In the wake of the 2016 election, a huge portion of this country has been grappling with a variety of emotions- fear, anger, sadness, disappointment, inspiration, protectiveness, suspicion- becoming both more united and divided than ever. People are grasping for straws, looking for anyone who will be on our side, who will join the “resistance” against this administration. Finding solace in public figures and artists who make statements, our elected officials and government agencies vowing to protect the American people, and it seems like — giant, corporate brands who make milquetoast statements “against” Trump.
The brands who purchased the INSANELY expensive airtime of Super Bowl 51 knew this- and they hit their target audience. The game, which you could say is fairly politically neutral (but managed to get politicized down to the last second- election night flashbacks, anyone?), has such a wide audience every year that this demographic- those of us looking for any allies in this fight- were a guarantee. Brands like Coca Cola, Audi, Budweiser, Air BnB, 84 Lumber (wait who?!) chose to appeal to them, risking the backlash of the Trump supporters in favor of winning the approval of the other side.
Sure, it’s brave. They could potentially lose profits from right wing America. But they stood to make just as much, if not more, from the left side, the side so desperate for a win that they forgot these brands are a small part of the larger enemy- corporate capitalism.
Air BnB stood up against discrimination. Coca Cola believes in diversity. Budweiser told their immigration success story. Audi brought up the gender pay gap. This does not mean you should be rushing out to support these products out of nowhere.
Trust me, I get it. I have been known to sob from a 30 second Cheerios commercial, or two. I saw these commercials and couldn’t help but react, I involuntarily felt chills hearing “America the Beautiful” in other languages. I genuinely did not know Budweiser was founded by a German immigrant, and that’s pretty neat or whatever. The Lumber 84 commercial was more of a short film than a campaign, but it was powerful.
But in all of these “statements” is the core of the matter- this is cheap manipulation with the only end game being profits. This is sentimentality, not true human experience put on display here. As James Baldwin once said of this, “Sentimentality, the ostentatious parading of excessive and spurious emotion, is the mark of dishonesty…the wet eyes of the sentimentalist betray his aversion to experience, his fear of life, his arid heart; and it is always, therefore, the signal of secret and violent inhumanity, the mark of cruelty.” These brands saw the feeling of a moment, of a movement, and capitalized on it. This is the kind of capitalist bullshit that got us here in the first place! How do you think a business man with no experience became president? MARKETING.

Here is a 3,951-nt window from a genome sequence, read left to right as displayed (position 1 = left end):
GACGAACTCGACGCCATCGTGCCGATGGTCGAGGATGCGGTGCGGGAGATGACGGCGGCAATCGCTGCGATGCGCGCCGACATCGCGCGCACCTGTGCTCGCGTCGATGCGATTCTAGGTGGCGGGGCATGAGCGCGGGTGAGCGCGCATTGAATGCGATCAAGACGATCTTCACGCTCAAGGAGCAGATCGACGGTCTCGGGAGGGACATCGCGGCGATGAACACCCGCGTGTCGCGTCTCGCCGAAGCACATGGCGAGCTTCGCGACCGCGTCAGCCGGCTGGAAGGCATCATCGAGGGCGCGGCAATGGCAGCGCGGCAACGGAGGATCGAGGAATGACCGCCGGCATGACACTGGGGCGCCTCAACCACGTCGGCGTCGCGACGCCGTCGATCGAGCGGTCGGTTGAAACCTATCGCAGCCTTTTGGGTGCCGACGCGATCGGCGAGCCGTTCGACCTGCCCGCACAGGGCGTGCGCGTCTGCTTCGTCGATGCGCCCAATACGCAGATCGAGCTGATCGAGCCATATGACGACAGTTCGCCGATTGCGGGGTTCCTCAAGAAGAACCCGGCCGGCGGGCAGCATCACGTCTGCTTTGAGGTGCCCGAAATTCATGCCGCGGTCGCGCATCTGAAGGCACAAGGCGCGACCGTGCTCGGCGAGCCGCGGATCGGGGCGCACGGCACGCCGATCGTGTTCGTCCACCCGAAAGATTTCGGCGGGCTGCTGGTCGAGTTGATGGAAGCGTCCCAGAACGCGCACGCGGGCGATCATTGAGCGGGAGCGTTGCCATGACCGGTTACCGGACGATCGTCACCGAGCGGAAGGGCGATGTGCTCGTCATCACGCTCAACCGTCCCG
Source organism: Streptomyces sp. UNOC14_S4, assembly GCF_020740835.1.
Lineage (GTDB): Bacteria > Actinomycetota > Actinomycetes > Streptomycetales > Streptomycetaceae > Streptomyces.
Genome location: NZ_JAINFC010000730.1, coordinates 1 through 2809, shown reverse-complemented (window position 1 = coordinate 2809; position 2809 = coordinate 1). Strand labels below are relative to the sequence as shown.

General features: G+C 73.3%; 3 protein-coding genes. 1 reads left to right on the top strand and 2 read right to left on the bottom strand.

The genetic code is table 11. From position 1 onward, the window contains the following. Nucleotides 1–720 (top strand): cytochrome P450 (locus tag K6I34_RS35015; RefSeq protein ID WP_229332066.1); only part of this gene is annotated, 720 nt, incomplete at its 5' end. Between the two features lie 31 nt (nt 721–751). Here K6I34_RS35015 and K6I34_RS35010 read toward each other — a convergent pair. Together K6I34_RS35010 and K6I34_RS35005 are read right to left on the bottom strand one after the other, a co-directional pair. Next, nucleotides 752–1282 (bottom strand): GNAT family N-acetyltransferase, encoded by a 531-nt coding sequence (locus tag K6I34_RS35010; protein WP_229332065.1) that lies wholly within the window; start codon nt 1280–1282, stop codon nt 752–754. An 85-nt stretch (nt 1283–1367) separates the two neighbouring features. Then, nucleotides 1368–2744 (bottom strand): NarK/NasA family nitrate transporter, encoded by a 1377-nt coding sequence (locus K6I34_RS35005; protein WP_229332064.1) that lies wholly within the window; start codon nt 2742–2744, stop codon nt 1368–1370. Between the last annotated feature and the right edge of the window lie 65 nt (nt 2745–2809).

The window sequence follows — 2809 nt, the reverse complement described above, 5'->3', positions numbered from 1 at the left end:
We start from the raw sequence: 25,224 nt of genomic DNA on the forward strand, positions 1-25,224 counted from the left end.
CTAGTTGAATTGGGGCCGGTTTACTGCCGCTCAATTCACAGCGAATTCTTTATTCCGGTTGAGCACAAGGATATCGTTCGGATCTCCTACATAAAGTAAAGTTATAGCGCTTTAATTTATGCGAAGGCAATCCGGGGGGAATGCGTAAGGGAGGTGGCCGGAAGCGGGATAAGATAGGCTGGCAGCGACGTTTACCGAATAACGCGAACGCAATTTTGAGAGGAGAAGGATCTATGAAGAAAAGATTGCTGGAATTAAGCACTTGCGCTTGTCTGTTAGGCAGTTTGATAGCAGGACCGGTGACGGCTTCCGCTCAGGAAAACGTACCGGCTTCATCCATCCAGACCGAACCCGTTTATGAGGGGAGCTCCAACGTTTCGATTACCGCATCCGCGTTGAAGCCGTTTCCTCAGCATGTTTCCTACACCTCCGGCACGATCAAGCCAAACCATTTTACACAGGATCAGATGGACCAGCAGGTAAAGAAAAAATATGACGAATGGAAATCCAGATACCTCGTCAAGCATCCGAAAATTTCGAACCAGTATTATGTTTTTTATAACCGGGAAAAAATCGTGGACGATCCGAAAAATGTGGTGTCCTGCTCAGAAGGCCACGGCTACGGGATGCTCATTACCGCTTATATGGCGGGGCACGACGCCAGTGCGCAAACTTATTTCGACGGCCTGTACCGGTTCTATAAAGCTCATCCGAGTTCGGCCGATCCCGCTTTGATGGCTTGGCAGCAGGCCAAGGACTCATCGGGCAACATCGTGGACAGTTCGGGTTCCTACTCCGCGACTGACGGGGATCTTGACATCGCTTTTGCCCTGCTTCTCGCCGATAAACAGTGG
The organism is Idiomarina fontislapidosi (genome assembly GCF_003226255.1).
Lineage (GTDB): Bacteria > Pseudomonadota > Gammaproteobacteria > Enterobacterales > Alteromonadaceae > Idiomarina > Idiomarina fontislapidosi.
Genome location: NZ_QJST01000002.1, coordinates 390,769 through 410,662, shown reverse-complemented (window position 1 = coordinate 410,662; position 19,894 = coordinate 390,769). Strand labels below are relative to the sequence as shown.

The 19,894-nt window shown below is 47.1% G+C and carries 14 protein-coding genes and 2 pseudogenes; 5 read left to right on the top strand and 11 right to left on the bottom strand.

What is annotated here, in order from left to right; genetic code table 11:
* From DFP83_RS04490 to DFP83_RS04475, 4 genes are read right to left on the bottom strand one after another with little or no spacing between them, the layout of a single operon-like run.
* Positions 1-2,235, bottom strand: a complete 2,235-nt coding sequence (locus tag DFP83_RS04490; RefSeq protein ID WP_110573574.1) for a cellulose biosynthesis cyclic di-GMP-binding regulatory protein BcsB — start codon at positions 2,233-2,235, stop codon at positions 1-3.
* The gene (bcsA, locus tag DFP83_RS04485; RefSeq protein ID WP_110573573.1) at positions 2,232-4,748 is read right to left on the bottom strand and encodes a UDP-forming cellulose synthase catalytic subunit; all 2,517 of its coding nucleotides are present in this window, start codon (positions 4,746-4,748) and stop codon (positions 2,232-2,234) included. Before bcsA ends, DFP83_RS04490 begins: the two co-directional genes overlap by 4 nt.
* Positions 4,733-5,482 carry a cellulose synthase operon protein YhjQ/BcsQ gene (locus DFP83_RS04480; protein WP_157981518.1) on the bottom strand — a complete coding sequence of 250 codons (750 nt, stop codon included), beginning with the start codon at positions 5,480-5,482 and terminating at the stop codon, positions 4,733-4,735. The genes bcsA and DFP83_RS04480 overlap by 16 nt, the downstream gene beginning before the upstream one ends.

What is actually of interest is the true policies and donations of these companies. I will always represent Coca Cola, even thought I know it is poison and I rarely drink it, because it has provided many jobs to Atlanta, but the truth is that it is a poisonous drink that has caused health issues throughout the world, exploits developing countries, and has had quite a history of discrimination.
Air BnB is a genius start up, with an albeit sketchy business model, but the only reason it made that commercial was because they had to go on the defensive after a lawsuit and studies were brought against them for discriminating practices in users.
Budweiser, of course, releases at least two or three different commercial campaigns in the Super Bowl every year. And most of the time they are NOT about immigrants. Most of the time it’s about looking like a white guy, clydesdales, or making fun of small business artisans in the craft beer industry. Post 9/11, when the US didn’t feel so much like resisting as they did uniting over a tragedy, Budweiser released a commercial honoring the victims. Yes, it was a tribute only shown once and it didn’t even show any beer, but attaching your brand to something like that only stands to benefit your brand. There were no sales donated to victims.
Audi’s actual gender wage disparity looks like this: a board of directors that are entirely white men.
It’s a nice feeling to think that someone as powerful as Coca Cola or Budweiser could be on the side of the resisters, the oppressed, the minority. In fact, it seems like it would be helpful, like maybe the President and his cronies would listen to corporations more than they would listen to the people? But even if these companies, and we, believe they are being helpful or moral, the truth is they benefit from a capitalist free market system that exploits poor people and the environment and lines the one percent’s pockets. And the resistance should resist that as well.